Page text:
In sworn testimony before Congress in April 2011, Gov. Walker said his controversial measure was not political and that he had no intention of going after the donor base of the Democratic Party. He specifically denied ever having a conversation along those lines. A video recently released by the Milwaukee Journal Sentinel provides evidence to the contrary.

The video catches Walker talking to a campaign contributor in January 2011, before he introduced the union-busting bill. Billionaire Diane Hendricks greets Walker with enthusiasm and asks two critical questions: how he was going to make Wisconsin a "red state" and if he would be implementing "Right to Work" legislation. Walker replies that the "first step" would be "to divide and conquer" the unions through a budget bill dealing with public sector workers. He also discusses legislation to limit corporate liability.

This frank talk to a woman who would later hand his recall campaign committee as single check for $500,000, puts the Walker agenda in a new light.

So How is the ALEC Economy Working for You?

Walker's efforts to dismantle unions and kneecap trial lawyers are completely in synch with the ALEC agenda. CMD's published over 800 ALEC model bills last year and the archive reveals that ALEC has dozens of bills to dismantle unions and to protect companies that produce dangerous and deadly products. No other issue area, except perhaps school privatization, contains such a raft of bills.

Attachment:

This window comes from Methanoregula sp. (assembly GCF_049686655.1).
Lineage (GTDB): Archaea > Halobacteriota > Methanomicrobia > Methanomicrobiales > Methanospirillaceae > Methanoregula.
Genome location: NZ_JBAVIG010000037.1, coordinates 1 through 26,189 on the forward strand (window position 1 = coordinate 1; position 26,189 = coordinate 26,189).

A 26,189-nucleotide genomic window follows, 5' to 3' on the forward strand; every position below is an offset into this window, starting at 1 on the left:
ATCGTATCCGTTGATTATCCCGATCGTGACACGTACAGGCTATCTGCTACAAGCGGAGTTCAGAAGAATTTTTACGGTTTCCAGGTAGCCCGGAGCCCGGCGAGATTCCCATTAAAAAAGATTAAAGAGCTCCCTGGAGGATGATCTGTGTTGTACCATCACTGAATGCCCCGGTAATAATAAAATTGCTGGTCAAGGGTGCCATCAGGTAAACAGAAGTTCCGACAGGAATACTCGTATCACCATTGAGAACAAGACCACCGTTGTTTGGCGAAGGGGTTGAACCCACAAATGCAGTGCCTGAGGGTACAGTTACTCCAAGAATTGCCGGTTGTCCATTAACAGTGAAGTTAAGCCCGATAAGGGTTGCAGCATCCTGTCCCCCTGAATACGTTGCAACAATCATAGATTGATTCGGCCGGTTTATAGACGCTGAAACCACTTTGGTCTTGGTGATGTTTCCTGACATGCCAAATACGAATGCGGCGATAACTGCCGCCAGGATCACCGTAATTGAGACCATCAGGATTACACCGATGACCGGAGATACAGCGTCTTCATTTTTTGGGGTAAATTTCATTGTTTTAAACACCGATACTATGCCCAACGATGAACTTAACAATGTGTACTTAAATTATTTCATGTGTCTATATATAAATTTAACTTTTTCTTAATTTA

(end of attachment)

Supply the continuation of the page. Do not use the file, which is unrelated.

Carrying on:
But what has the Walker/ALEC agenda gotten Wisconsin residents? Rather than delivering the 10,000 new businesses and 250,000 jobs, Walker is down 4,338 businesses from when he took office and the state ranks dead last in job creation according to the most recent Bureau of Labor Statistics data.

The only real winners have been the global corporations that back ALEC and its radical agenda. Walker has received $406,553 dollars in recent years in campaign contributions from ALEC member corporations, and millions more funneled though 3rd party groups by the Koch brothers and Koch Industries, which funds ALEC and sits on the governing board of ALEC. David Koch's Americans for Prosperity, is spending undisclosed millions on TV and is reportedly tasking some 70 staff to the Walker recall election on June 5.

These corporations will fight tooth and nail to prevent the recall of their single best investment.